Talk about living in a Temple! The King and his Queen were very devout, and made this Sainte Chapelle into their personal sanctuary. The fact that the relics of Christ’s Passion were stored inside made this intensely decorated space into a jewel of royal worship. It was not until after the French Revolution that Sainte Chapelle functioned as anything but the monarch’s personal prayer hut. It was not even accessible to non-royals or commoners for over 500 years. Now, serving more as a museum than a church, anyone who pays the few Euros entry fee can be engulfed in its light.
What Use Is All This Glory?
You might wonder why we are still talking about this small little corner of the world? What use is all this extravaganza of medieval architectural wizardry? We certainly do not build things like this any more. What is the “take-away” of this day at Sainte Chapelle? Well, we visited the place with our friend Monique who lives in Beirut and Paris as well. It was a grand day on the town. I had always wanted to see this quintessential example of High Gothic Architecture whose stained glass usage is world renowned—especially in Art History circles.
It’s a Royal Gold Standard on steroids. Sainte Chapelle still takes a lot on faith, I would say, to appreciate adequately. For the atheist I am sure it seems silly, merely an extravagance of exemplary craft at the expense of the people who lived in relative urban squalor all around the Ile de la Cité. I am not defending the over indulgent obsessions of rampant royalty here, as much I am appreciating what is possible. If beauty is in the eyes of the truthful beholder, speaking from solely a craftsman’s perspective who has had his hands on the tools of the building and artistic trades, Sainte Chapelle is an absolute masterpiece. The hands that made this thing had to be heavenly hands, albeit immersed in worldly acts of uber-artistry. Royal patronage set aside, these creators knew what they were doing in taking us to the sublime.
The fact that maybe we can be blessed, and maybe we cannot, all depends on how we see the whole matter. I come from a place in which sheer craft—the artful making of things—ranks high on my ladder of ascension. We could say that all the gold leaf in the world will not lift us beyond a heavy heart, if that is what we have, but at least it can get our minds off the self inflicted troubles of the world we have made up. The elevated ranking of “high art” in our pantheon of human experiences comes along side those doldrums of the merely mundane. But there by the Grace of God go I. Those peak moments of aesthetic nirvana are never lost on the possibilities of liberation. In fact, I believe they move us along into the realities of our Heaven on earth.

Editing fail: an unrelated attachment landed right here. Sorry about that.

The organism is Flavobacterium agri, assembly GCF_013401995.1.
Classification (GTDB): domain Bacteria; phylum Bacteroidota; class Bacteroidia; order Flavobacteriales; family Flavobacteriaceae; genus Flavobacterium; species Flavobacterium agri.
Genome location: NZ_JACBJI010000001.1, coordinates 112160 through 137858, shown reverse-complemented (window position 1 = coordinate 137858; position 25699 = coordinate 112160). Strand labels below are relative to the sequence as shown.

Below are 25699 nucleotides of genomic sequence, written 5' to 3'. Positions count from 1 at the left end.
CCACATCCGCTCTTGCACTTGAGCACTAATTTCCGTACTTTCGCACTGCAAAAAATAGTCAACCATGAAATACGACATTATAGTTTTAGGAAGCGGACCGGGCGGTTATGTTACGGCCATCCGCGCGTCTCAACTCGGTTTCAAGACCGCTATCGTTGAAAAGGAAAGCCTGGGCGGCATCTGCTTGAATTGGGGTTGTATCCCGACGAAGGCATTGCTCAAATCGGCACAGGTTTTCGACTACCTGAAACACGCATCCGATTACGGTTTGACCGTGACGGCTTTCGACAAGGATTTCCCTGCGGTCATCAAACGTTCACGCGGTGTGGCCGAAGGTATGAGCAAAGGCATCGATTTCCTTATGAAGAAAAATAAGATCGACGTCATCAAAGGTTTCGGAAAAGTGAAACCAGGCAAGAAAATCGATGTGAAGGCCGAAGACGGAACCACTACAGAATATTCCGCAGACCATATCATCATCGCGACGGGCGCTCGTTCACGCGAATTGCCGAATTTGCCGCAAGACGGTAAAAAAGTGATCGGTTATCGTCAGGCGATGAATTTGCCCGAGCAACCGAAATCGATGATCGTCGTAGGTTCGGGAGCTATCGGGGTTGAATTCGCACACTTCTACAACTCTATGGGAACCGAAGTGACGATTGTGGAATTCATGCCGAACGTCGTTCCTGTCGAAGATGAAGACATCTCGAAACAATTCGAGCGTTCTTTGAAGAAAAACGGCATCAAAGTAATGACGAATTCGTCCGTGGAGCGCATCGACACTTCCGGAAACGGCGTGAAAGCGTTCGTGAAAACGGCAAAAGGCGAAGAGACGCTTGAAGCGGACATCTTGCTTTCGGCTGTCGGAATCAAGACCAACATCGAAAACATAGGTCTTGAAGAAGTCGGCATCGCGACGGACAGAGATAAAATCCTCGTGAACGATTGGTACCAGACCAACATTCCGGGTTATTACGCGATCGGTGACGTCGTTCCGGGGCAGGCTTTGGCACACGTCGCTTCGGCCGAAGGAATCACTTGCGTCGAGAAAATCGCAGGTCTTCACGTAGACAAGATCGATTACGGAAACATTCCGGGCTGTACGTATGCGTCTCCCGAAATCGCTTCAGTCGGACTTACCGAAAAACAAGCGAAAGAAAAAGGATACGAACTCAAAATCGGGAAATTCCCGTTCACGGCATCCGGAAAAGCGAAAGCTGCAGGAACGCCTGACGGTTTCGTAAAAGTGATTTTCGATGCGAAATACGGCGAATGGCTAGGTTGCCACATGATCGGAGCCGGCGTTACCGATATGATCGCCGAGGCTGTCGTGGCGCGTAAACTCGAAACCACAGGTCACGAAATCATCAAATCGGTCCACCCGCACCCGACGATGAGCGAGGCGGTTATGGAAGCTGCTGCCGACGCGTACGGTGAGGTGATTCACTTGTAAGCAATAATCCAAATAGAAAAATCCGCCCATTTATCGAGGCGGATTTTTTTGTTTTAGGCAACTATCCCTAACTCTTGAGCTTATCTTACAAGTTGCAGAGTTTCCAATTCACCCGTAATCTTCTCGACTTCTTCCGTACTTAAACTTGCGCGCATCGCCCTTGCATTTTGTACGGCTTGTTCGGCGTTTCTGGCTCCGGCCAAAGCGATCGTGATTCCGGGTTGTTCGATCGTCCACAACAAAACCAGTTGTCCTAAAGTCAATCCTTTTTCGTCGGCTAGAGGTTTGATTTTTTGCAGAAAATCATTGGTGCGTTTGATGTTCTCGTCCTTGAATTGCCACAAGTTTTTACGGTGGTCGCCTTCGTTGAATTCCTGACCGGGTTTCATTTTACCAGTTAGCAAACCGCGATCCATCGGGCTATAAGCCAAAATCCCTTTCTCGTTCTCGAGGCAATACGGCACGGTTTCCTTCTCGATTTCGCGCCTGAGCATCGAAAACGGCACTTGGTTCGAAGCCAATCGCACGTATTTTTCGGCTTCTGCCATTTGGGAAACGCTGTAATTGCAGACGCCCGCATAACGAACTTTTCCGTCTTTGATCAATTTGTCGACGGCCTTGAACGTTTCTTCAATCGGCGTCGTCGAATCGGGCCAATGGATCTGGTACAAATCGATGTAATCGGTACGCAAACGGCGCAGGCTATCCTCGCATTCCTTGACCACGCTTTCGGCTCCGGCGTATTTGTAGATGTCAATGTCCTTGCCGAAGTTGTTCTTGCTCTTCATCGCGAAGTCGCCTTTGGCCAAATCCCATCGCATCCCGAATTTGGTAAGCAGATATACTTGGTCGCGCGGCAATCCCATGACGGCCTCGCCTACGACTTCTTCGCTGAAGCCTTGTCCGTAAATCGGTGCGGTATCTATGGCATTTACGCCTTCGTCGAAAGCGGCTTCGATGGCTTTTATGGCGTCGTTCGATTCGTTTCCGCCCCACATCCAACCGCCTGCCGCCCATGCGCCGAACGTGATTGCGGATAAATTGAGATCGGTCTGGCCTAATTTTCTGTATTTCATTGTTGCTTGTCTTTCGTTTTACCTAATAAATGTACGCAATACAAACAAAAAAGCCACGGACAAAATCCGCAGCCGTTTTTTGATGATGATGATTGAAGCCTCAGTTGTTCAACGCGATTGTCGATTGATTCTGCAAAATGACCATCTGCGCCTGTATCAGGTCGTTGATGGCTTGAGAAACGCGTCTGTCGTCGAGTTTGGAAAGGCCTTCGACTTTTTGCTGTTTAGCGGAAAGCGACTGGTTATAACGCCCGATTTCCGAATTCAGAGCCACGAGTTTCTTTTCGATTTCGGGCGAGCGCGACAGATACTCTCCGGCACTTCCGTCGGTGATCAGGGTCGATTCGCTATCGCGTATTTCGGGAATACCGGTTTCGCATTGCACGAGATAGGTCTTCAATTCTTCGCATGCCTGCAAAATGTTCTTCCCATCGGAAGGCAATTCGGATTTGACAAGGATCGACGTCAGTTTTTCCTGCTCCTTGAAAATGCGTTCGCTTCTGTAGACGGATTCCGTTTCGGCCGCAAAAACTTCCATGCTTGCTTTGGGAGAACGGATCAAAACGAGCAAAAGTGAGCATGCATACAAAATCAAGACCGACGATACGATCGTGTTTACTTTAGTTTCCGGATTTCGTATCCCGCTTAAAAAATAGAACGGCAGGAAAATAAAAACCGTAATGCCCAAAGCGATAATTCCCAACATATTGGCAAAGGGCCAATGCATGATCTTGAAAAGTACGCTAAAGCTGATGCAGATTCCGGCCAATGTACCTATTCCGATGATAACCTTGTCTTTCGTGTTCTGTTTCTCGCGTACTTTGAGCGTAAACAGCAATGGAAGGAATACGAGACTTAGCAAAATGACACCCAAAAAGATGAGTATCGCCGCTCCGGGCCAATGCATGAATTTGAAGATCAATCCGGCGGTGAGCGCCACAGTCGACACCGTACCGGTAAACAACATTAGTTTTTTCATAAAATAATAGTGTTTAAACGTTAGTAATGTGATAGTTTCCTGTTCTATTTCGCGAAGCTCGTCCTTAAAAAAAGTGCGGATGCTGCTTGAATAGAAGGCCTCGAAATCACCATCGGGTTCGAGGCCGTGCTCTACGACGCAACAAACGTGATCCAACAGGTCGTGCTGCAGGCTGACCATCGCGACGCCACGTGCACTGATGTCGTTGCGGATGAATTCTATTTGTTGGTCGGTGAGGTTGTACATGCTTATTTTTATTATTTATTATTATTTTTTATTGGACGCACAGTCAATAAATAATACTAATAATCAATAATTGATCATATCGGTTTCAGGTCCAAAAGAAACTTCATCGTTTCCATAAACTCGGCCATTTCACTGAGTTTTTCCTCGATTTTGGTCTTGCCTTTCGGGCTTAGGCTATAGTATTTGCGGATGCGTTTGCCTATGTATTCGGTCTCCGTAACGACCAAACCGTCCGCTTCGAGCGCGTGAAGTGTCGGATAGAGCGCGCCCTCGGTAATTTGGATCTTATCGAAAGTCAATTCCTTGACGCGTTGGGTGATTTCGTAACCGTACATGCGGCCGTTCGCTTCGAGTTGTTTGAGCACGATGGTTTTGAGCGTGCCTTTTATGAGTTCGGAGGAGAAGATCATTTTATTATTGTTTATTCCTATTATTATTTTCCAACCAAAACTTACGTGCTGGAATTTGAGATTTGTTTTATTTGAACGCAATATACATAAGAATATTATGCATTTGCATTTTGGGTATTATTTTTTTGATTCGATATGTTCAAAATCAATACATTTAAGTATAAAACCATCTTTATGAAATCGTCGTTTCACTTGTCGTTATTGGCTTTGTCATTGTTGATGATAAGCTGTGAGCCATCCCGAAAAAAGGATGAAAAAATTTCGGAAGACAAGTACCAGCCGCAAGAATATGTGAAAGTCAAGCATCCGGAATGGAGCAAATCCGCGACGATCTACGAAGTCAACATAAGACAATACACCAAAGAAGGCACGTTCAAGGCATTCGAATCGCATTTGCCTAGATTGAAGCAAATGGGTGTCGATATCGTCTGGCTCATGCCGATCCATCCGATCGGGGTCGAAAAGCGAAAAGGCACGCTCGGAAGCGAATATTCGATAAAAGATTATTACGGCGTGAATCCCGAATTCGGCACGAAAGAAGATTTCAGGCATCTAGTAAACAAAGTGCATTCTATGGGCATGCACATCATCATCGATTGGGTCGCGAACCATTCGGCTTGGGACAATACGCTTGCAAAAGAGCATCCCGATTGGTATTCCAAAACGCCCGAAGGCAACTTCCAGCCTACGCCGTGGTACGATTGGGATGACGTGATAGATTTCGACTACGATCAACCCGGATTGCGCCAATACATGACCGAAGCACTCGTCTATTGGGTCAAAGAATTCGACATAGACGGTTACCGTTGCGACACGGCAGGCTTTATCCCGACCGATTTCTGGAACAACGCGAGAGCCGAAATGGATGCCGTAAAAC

We Went to Sainte Chapelle with Open Minds and Palpitating Hearts.
More so, our hearts were opened farther than they were before. Our minds were expanded into the realms of the Heavenly possible, amidst the masterful movement of materials in this earthly plane. A small corner of the cosmos, on the Island of the French Kings, in one of the most celebrated cities on earth, got my attention for a day. Considering that day in a cavalcade of others that march through my memoirs of the mundane, Sainte Chapelle stands out truly shining. It is a Light House, literally a house full of exquisite light in the effulgent record of my remarkable recollections. I will never forget it.
The Divine Mother is in charge of everything, and certainly She meets and greets us in this kind of an artistic epiphany. My palpitating heart beats daily. Whether it may be housing a “Crown of Thorns” or not, my inner sanctuary nevertheless beats to an encounter with greater glory. These holy moments are much easier to claim in the lingering memory of my day at Sainte Chapelle.